Holiday gingerbread men would miss their zing. Baked ham wouldn’t be the same. Mulled cider wouldn’t be so warming. Cloves, these small flower buds, can make all the difference in the world — and they flavor a world’s worth of cuisine.
Cloves, named for their nail-like appearance (Clavus means nail in Latin), originated in the Spice Islands, but early explorers brought them to the far reaches of the globe. In Han-dynasty China, high court officials were required to carry cloves in their mouths to sweeten their breath when addressing the emperor. Cloves’ medicinal properties as an antiseptic were known to the writers of India’s Ayurvedic texts too. Emperor Constantine offered a gift to the Bishop of Rome in the fourth century that included almost 150 pounds of cloves.
By the Middle Ages, the medicinal properties of this master spice were well known, and they were used in aromatic pomander balls that were thought to rid the air of plague-causing miasmas. Bernadus Paladanus, a physician in the mid-16th century, proclaimed the wonder of cloves declaring, “Cloves give a clear breath, force the wind, stop diarrhea, and cure upset stomach.” Cloves are still much exploited to flavor toothpastes and mouthwashes.
As cloves came into widespread culinary use in Europe in the 14th century, they became a part of the motivation for world exploration. The legendary Spice Islands, inspiration for more than one captain in the Age of Exploration, was the lone region where the clove-producing tree (a relative of the myrtle) grew. It wasn’t until the 18th century that Frenchman Pierre Poivre (the Peter Pepper of tongue-twister fame) broke the Dutch monopoly on the spice by surreptitiously bringing clove tree seedlings to Mauritius. From there, cloves were spread to Zanzibar and Pemba, islands off the east coast of Africa that are now the world’s largest producers of the spice. The trees also made it to Grenada, which is the Western Hemisphere’s largest producer.
Cloves’ aromatic pungency has now reached all corners of the globe and turned up in many of the world’s spice mixtures, including China’s five-spice powder and the pickling spices of Northern Europe. Cloves blend wonderfully with ginger and cinnamon in baking spices and appear in mulling spices that flavor wines and ciders during the holidays. Any time of the year, they can turn up in Indian curry powders and masalas, and a clove-studded onion has added a faint je ne sais quoi to more than one fancy French stock.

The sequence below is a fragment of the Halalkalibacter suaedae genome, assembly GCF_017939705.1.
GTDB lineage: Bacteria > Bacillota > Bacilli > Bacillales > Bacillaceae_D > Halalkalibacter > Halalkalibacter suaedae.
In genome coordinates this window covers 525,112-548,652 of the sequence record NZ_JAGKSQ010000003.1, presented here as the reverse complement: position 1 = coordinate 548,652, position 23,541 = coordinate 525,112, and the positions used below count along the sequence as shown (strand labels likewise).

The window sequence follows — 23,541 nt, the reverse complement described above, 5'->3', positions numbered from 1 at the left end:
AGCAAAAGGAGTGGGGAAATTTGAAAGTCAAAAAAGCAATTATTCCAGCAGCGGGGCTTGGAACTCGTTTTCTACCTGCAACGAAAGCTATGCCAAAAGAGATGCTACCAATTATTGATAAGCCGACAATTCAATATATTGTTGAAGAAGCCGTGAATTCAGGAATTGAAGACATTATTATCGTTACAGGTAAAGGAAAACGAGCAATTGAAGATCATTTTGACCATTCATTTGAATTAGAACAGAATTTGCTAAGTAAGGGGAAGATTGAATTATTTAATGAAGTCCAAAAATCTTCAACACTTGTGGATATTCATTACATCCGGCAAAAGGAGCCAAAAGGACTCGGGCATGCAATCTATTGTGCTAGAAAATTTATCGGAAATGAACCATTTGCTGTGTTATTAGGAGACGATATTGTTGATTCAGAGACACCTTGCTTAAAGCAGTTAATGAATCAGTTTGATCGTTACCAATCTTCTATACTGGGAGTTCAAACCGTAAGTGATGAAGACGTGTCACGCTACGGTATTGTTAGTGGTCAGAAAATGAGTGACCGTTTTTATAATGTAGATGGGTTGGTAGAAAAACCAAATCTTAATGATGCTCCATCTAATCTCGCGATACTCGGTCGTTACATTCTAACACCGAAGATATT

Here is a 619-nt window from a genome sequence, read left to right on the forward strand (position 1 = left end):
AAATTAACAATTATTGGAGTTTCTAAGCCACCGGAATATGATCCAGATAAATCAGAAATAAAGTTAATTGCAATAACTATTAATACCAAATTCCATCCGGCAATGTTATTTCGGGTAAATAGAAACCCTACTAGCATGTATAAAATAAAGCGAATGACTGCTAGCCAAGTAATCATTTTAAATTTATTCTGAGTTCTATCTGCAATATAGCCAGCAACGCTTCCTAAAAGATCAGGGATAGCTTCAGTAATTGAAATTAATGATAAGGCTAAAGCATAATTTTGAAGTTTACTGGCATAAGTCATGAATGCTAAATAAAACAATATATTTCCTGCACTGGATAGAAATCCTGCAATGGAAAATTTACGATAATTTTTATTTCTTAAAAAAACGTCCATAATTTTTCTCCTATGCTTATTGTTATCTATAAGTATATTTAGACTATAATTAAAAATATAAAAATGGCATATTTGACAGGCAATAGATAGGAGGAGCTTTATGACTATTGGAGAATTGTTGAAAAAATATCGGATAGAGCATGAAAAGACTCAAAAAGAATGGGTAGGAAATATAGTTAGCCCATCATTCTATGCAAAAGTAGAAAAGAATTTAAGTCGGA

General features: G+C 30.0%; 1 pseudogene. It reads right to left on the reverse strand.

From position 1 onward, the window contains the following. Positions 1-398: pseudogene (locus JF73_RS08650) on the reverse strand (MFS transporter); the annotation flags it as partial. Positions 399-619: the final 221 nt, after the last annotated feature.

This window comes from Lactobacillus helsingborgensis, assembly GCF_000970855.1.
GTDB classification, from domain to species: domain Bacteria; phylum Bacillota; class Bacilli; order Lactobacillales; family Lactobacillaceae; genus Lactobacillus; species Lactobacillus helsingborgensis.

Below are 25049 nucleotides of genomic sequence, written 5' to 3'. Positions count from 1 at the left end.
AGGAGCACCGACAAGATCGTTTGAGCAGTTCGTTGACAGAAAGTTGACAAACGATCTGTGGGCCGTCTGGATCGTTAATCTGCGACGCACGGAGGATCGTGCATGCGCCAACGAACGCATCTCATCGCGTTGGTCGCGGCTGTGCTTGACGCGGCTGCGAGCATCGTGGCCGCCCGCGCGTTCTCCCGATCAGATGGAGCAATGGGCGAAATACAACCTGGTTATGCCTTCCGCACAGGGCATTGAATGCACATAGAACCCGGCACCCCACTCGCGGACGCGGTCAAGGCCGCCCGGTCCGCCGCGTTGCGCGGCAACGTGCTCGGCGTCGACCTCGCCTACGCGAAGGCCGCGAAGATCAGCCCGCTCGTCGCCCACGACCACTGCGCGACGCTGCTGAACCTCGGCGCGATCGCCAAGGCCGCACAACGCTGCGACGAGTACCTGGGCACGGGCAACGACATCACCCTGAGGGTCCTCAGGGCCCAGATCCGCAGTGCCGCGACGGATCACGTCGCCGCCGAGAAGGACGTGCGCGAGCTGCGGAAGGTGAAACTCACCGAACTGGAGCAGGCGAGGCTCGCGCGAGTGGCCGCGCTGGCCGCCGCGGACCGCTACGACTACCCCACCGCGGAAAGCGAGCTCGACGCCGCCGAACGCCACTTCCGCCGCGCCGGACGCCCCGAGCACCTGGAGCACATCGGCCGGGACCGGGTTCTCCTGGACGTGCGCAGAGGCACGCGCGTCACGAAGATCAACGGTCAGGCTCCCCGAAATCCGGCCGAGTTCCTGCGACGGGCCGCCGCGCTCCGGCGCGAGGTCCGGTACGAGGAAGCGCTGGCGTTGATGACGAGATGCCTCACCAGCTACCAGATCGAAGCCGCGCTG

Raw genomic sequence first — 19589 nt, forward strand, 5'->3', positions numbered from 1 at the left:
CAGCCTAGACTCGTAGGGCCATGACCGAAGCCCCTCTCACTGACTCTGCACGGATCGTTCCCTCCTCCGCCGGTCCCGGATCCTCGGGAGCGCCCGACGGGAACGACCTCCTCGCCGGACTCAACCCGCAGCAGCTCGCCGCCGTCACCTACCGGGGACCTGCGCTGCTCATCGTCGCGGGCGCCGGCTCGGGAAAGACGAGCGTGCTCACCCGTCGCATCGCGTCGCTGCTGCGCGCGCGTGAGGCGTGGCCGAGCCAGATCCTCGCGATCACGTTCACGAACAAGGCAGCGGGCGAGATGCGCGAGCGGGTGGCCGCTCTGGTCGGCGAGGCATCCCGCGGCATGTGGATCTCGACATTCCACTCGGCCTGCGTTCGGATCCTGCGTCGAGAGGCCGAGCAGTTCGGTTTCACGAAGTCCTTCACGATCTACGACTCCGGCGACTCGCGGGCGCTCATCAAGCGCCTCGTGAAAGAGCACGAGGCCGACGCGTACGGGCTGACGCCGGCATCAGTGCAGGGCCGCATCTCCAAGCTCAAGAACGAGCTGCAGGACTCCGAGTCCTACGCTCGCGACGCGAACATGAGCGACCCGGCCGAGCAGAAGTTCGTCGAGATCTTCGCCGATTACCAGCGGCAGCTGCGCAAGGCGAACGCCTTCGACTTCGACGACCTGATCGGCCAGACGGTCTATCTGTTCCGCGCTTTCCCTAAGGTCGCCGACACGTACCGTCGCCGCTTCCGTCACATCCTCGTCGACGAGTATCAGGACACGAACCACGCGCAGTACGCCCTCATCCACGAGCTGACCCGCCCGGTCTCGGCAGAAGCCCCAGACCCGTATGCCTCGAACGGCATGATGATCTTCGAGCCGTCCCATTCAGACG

The rest of us are more than happy to settle for fragrant hint of one of the world’s favorite spices that is as exotic as Ethiopia’s berberes and as familiar as the fragrance of Mom’s apple pie.
A note on cooking with cloves:Whole cloves are readily available and can be purchased in bulk. As with any spice, however, they lose their pungency over time. Ground cloves should be purchased only in small quantities and used rapidly before they lose their kick. Pulverize your own instead, putting the tops of the stem and the bud in a spice grinder (or a coffee grinder kept for that purpose) and let it whir away until you have the desired quantity.
Place all of the ingredients into a non-reactive saucepan. Warm over low heat, stirring until the liquid is hot and the sugar dissolved. Do not allow it to boil as the alcohol will evaporate. Ladle into cups or Irish coffee glasses. Serve hot.
2 cups moscato di Asti, vin de muscat or light sweet dessert wine
4 tablespoons superfine sugar, or to taste
1 cinnamon stick
1/16 teaspoon freshly ground nutmeg
pinch ground ginger
1 star anise
1 strip lime zest
1 strip orange zest
2 tablespoons Cointreau
12 clementines, peeled, with the membrane removed
Place all of the ingredients, except the clementines, into a saucepan and bring to a boil over medium heat, stirring constantly. Then immediately lower the heat and allow to cool to room temperature. Cut the clementines in half and arrange them in a shallow bowl. Strain the flavored liquid over the clementines, cover with plastic wrap, and chill overnight. Serve chilled or at room temperature.
Jessica Harrisis the author of 10 critically acclaimed cookbooks documenting the foods and foodways of the African Diaspora.